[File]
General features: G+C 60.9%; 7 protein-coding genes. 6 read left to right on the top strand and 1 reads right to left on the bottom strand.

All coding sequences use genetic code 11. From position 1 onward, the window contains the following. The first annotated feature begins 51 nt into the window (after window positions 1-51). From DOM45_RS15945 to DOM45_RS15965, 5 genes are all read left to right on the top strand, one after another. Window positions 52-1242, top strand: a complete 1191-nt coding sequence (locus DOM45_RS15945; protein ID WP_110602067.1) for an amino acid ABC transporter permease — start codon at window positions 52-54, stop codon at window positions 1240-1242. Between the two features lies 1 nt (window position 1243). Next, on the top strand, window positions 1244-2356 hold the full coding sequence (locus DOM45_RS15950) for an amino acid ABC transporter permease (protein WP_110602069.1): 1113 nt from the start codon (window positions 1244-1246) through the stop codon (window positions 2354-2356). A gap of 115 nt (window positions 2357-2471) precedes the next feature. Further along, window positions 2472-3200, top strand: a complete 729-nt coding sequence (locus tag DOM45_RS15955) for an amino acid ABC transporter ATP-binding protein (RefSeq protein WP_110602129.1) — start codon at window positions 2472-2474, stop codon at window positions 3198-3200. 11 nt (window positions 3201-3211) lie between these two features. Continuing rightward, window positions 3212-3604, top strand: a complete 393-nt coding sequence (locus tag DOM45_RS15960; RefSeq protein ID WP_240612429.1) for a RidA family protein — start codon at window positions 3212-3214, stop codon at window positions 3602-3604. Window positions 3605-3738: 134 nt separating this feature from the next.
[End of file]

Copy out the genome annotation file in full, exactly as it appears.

General features: G+C 60.9%; 7 protein-coding genes. 6 read left to right on the top strand and 1 reads right to left on the bottom strand.

All coding sequences use genetic code 11. From position 1 onward, the window contains the following. The first annotated feature begins 51 nt into the window (after window positions 1-51). From DOM45_RS15945 to DOM45_RS15965, 5 genes are all read left to right on the top strand, one after another. Window positions 52-1242, top strand: a complete 1191-nt coding sequence (locus DOM45_RS15945; protein ID WP_110602067.1) for an amino acid ABC transporter permease — start codon at window positions 52-54, stop codon at window positions 1240-1242. Between the two features lies 1 nt (window position 1243). Next, on the top strand, window positions 1244-2356 hold the full coding sequence (locus DOM45_RS15950) for an amino acid ABC transporter permease (protein WP_110602069.1): 1113 nt from the start codon (window positions 1244-1246) through the stop codon (window positions 2354-2356). A gap of 115 nt (window positions 2357-2471) precedes the next feature. Further along, window positions 2472-3200, top strand: a complete 729-nt coding sequence (locus tag DOM45_RS15955) for an amino acid ABC transporter ATP-binding protein (RefSeq protein WP_110602129.1) — start codon at window positions 2472-2474, stop codon at window positions 3198-3200. 11 nt (window positions 3201-3211) lie between these two features. Continuing rightward, window positions 3212-3604, top strand: a complete 393-nt coding sequence (locus tag DOM45_RS15960; RefSeq protein ID WP_240612429.1) for a RidA family protein — start codon at window positions 3212-3214, stop codon at window positions 3602-3604. Window positions 3605-3738: 134 nt separating this feature from the next.